ULC

News

New Study Committee on Uniform Unclaimed Property Act

(January 16, 2013) -

Uniform Law Commission
111 N. Wabash Ave., Suite 1010, Chicago, IL  60602
312-450-6600, www.uniformlaws.org

Contact:  Katie Robinson, ULC Communications Officer, katie.robinson@uniformlaws.org  

NEW ULC STUDY COMMITTEE ON UNIFORM UNCLAIMED PROPERTY ACT

January 16, 2013 — At its recent 2013 Midyear Meeting in St. Thomas, Virgin Islands, the Executive Committee of the Uniform Law Commission (ULC) authorized the appointment of a new Study Committee on Revision of or Amendments to the Uniform Unclaimed Property Act.

The ULC first drafted uniform state legislation on unclaimed property in 1954, when it promulgated the Uniform Disposition of Unclaimed Property Act.  The Uniform Unclaimed Property Act (UUPA) was approved in 1981, which substantially revised the 1954 version.  The 1981 act was again revised in 1995.

Most states have enacted one or more versions of the Uniform Unclaimed Property Act.  The 1995 version of UUPA was enacted in 16 states, while the 1981 was enacted in 29 states.  Even so, it has been 17 years since the last revision.  There have been many technological developments in recent years that are not addressed in the current Uniform Act, as well as new types of potential unclaimed property, such as gift cards.  This new Study Committee will consider the need for and feasibility of drafting and enacting a revision of or amendments to the Uniform Unclaimed Property Act.  The new study committee will be appointed shortly.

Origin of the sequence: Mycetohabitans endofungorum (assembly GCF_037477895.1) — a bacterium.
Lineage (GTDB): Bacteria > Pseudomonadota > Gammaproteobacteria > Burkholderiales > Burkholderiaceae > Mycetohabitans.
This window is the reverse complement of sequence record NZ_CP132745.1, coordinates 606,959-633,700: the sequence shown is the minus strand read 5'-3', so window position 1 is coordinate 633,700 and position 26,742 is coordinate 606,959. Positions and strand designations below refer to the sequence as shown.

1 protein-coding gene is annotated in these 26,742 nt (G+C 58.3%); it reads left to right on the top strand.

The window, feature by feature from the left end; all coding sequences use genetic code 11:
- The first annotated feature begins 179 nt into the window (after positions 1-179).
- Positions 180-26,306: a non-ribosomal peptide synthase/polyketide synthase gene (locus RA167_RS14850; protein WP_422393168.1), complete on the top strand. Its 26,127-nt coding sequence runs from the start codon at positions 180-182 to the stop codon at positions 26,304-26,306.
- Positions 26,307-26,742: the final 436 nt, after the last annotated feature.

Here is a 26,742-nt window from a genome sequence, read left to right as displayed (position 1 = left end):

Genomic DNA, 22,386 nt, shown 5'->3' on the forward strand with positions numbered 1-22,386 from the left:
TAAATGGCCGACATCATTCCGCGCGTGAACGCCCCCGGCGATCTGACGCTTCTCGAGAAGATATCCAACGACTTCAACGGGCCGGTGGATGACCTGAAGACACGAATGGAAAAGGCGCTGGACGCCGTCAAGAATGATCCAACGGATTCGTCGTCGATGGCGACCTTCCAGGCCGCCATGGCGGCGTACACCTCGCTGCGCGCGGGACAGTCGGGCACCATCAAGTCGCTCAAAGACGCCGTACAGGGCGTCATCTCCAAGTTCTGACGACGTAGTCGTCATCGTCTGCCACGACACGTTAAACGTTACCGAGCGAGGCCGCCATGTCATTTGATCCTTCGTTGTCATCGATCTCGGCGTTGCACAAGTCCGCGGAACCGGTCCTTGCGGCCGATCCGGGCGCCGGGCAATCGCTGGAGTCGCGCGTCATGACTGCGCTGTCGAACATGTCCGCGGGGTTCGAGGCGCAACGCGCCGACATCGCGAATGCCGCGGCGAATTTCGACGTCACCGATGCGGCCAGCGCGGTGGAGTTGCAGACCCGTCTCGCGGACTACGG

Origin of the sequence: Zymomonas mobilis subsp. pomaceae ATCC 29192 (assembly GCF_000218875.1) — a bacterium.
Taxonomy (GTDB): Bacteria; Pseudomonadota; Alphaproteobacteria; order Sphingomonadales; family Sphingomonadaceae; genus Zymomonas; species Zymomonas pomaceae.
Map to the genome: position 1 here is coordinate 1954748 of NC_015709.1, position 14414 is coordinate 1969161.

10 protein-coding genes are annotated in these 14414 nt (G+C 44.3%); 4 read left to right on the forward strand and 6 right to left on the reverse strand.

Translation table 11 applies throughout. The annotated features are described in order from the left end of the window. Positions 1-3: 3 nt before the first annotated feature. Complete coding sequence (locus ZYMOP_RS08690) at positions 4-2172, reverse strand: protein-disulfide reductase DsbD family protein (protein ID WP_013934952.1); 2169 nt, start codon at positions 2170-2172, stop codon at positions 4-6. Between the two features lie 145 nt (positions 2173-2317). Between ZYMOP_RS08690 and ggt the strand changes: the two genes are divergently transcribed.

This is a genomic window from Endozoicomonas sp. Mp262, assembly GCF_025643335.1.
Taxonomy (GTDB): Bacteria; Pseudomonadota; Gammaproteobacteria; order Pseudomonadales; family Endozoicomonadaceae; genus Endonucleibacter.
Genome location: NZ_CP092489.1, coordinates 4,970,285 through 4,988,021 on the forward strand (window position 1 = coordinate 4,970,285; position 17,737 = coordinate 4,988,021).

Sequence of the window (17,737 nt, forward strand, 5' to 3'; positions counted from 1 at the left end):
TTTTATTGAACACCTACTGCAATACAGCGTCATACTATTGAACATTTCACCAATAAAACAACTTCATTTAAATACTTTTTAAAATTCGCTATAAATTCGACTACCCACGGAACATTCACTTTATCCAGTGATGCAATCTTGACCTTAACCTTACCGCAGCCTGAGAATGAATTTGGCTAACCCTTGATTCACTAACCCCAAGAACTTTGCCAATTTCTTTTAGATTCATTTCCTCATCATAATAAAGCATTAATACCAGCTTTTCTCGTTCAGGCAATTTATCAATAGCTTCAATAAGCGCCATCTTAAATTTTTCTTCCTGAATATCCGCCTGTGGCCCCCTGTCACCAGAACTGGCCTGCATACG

Further information on drafting and study committees of the ULC, as well as further information on the Uniform Law Commission, can be found at the ULC’s website at www.uniformlaws.org.

Study committees are composed of uniform law commissioners, with participation from interested observers.  Topics considered by a study committee are subjected to rigorous examination and debate by the committee before any final determination on the subject is made.

The ULC, now in its 121st year, comprises more than 350 practicing lawyers, governmental lawyers, judges, law professors, and lawyer-legislators from every state, the District of Columbia, Puerto Rico and the U.S. Virgin Islands.  Commissioners are appointed by their states to draft and promote enactment of uniform laws that are designed to solve problems common to all the states.

After receiving the ULC’s seal of approval, a uniform act is officially promulgated for consideration by the states, and legislatures are urged to adopt it.  Since its inception in 1892, the ULC has been responsible for more than 200 acts, among them such bulwarks of state statutory law as the Uniform Commercial Code, the Uniform Probate Code, the Uniform Partnership Act, and the Uniform Interstate Family Support Act.

###